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Posted: March 1, 2010
Molecular imaging technique uses ultrasound and microscopic bubbles to target cancer cells
(Nanowerk News) An imaging technique combining ultrasound and specially modified contrast agents may allow researchers to noninvasively detect cancer and show its progression, according to research published in the March issue of The Journal of Nuclear Medicine (JNM). The technique enables researchers to visualize tumor activity at the molecular level.
"We hope this technique might be helpful for the early detection of disease," said Juergen K. Willmann, M.D., lead author of the study and assistant professor of radiology at Stanford University School of Medicine. "It may help save lives by finding cancer—such as breast, ovarian or pancreatic cancer—in the very early stages, when it is still curable."
In the study, researchers intravenously injected microbubbles—gas-filled spheres small enough to travel through vessels—into mice with cancers. The microbubbles, which were paired with a new peptide (a molecule that consists of a chain of amino acids), were designed to travel through the vascular system and attach to integrin—a well-characterized molecular marker that acts as a "red flag" for tumor vessel growth, or angiogenesis. Tumor vessel growth occurs when active tumor cells create certain pathways to provide the tumor with a sufficient supply of oxygen, nutrients and other factors needed for growth.
Once the gas-filled microbubbles seek out the cancers and attach to their vessel walls, they send out strong signals that are picked up by standard clinical ultrasound scanners. The imaging signals produced by the microbubbles are reflected back to the ultrasound transducer and illuminate the areas that outline the tumor, thus providing researchers with a sonogram of tumor vessel growth on a molecular level.
"Ultrasound holds great promise for the application of molecular imaging because it is widely available, relatively inexpensive and safe. There is no exposure to radiation and repetitive imaging is not a concern," said Dr. Willmann. "Furthermore, the targeted microbubbles have great potential for translation from bench to bedside—which will be explored in future studies," said Sanjiv Gambhir, M.D., Ph.D., director of the molecular imaging program at Stanford.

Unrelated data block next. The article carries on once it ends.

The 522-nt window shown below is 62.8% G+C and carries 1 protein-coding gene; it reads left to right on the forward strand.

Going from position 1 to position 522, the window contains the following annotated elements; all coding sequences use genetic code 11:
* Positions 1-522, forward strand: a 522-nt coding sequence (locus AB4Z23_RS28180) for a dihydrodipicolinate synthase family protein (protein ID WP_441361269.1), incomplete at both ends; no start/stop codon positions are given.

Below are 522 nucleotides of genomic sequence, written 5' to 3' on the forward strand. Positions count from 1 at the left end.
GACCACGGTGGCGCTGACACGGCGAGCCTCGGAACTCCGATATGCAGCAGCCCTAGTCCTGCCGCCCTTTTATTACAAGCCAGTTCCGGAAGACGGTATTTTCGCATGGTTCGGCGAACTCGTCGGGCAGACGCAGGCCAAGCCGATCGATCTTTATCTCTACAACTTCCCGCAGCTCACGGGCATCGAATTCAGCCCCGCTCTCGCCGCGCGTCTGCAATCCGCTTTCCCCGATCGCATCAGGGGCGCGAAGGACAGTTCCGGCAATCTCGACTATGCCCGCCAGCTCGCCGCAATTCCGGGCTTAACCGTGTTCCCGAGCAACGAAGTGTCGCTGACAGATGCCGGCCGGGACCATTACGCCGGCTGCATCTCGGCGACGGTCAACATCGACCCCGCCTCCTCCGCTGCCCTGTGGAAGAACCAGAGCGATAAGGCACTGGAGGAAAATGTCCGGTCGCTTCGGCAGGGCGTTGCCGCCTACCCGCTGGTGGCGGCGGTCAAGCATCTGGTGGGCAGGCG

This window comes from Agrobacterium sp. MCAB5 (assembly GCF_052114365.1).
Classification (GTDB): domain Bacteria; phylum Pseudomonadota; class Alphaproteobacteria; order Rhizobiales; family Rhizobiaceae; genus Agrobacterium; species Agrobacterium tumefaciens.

Contrast-enhanced ultrasound can be used to image blood perfusion in organs, to measure blood flow rate in the heart and other organs and to perform other applications—such as characterization of focal lesions in the liver. Current interest is focused on modifying contrast agents to make them specifically useful for molecular imaging. The microbubbles, paired with the new peptide that binds to tumor vessel cells as studied in the current research, may be more effective than antibody molecules, which are time-intensive to produce, are costly and may cause adverse reactions in patients.
Noninvasive imaging strategies such as the one described in the JNM study may be particularly helpful for diagnosing cancer in its earliest stages as well as for developing therapeutic agents to treat cancer and monitoring whether treatment is working.
Authors of "Targeted Contrast-Enhanced Ultrasound Imaging of Tumor Angiogenesis with Contrast Microbubbles Conjugated to Integrin-Binding Knottin Peptides" include Juergen K. Willmann, Richard H. Kimura, Nirupama Deshpande, Amelie M. Lutz, Jennifer R. Cochran, and Sanjiv S. Gambhir of the Molecular Imaging Program at Stanford, Department of Radiology, School of Medicine, Stanford University, Stanford, Calif.